by Ruth Brooker
It is suspected that a young golden eagle died after its legs were broken by an illegal trap.
On 5 May 2012, the Scottish Agricultural College laboratory in Aberdeen carried out a post-mortem examination. This concluded that the raptor had suffered two broken legs due to trauma “that could be consistent with an injury caused by a spring trap” and that these injuries “would prevent the bird from being able to take off”.
Golden eagles are protected in certain areas of Scotland, so many have been fitted with a satellite transmitter by local landowners in conjunction with The Royal Society for the Protection of Birds (RSPB).
This eagle’s data showed that it had not moved for several days; its body was discovered lying face down with its wings folded back on a quiet country road near Aboyne in Deeside.
However, there are inconsistencies in this case regarding the movements of the eagle. Its satellite data showed that on 28 April 2012 at 6am it was located on a hillside overlooking Glen Esk.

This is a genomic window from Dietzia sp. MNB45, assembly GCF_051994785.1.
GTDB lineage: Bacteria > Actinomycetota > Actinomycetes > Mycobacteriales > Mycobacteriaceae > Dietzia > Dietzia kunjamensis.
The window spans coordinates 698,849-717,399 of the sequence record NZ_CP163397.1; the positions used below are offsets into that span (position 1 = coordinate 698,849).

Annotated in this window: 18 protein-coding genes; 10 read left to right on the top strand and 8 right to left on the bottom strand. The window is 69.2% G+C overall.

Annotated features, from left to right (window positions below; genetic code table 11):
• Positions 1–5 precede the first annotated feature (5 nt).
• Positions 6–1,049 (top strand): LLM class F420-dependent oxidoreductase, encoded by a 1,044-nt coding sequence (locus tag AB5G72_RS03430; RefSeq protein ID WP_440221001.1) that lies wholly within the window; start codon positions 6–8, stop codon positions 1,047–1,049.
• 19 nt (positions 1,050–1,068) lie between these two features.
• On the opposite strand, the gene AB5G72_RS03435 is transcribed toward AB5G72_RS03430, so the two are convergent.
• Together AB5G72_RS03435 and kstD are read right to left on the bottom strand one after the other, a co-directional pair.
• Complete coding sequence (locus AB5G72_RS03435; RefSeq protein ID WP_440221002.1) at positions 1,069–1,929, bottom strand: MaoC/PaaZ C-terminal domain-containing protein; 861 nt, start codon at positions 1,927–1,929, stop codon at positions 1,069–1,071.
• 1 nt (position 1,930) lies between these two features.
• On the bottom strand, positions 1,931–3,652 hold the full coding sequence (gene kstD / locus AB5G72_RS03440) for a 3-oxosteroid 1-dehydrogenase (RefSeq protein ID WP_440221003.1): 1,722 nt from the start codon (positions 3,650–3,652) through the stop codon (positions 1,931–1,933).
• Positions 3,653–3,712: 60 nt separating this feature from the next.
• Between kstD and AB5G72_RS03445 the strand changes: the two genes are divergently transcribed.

Over the next 15 hours, the satellite readings showed that the bird did not move at all until 9pm that night. By 4am the next morning, it had moved 10 miles north to the roadside in Deeside where its body was discovered.
The Scottish Gamekeepers Association will open its own inquiry into this case that it says has “a number of irregularities”. An Association spokesman commented that “during the night, when eagles do not readily fly, it has inexplicably moved to a new position, hidden under a tree and close to a road. Here, over the next four days, this eagle suffered a lingering death”.
The RSPB are calling upon anyone who can provide information on this case to contact the wildlife crime officer at Tayside or Grampian Police. They are also offering a £1,000 reward for information.
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